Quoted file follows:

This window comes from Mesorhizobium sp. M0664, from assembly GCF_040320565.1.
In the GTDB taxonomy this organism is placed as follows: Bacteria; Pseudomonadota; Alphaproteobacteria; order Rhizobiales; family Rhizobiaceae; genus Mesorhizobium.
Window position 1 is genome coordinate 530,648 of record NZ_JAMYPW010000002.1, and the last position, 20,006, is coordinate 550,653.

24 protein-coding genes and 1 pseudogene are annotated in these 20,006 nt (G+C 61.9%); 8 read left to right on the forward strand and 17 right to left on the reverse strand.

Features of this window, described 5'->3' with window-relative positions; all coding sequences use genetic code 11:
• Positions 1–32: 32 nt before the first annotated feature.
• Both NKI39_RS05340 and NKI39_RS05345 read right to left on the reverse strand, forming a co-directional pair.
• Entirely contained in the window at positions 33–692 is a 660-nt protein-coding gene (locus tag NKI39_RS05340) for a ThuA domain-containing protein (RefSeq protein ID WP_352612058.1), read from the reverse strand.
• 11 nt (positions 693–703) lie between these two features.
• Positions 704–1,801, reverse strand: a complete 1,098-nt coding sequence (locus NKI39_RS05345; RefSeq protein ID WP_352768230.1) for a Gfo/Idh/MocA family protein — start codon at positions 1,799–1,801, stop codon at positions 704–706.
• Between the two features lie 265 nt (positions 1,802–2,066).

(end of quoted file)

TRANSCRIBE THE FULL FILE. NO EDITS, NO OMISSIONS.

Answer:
This window comes from Mesorhizobium sp. M0664, from assembly GCF_040320565.1.
In the GTDB taxonomy this organism is placed as follows: Bacteria; Pseudomonadota; Alphaproteobacteria; order Rhizobiales; family Rhizobiaceae; genus Mesorhizobium.
Window position 1 is genome coordinate 530,648 of record NZ_JAMYPW010000002.1, and the last position, 20,006, is coordinate 550,653.

24 protein-coding genes and 1 pseudogene are annotated in these 20,006 nt (G+C 61.9%); 8 read left to right on the forward strand and 17 right to left on the reverse strand.

Features of this window, described 5'->3' with window-relative positions; all coding sequences use genetic code 11:
• Positions 1–32: 32 nt before the first annotated feature.
• Both NKI39_RS05340 and NKI39_RS05345 read right to left on the reverse strand, forming a co-directional pair.
• Entirely contained in the window at positions 33–692 is a 660-nt protein-coding gene (locus tag NKI39_RS05340) for a ThuA domain-containing protein (RefSeq protein ID WP_352612058.1), read from the reverse strand.
• 11 nt (positions 693–703) lie between these two features.
• Positions 704–1,801, reverse strand: a complete 1,098-nt coding sequence (locus NKI39_RS05345; RefSeq protein ID WP_352768230.1) for a Gfo/Idh/MocA family protein — start codon at positions 1,799–1,801, stop codon at positions 704–706.
• Between the two features lie 265 nt (positions 1,802–2,066).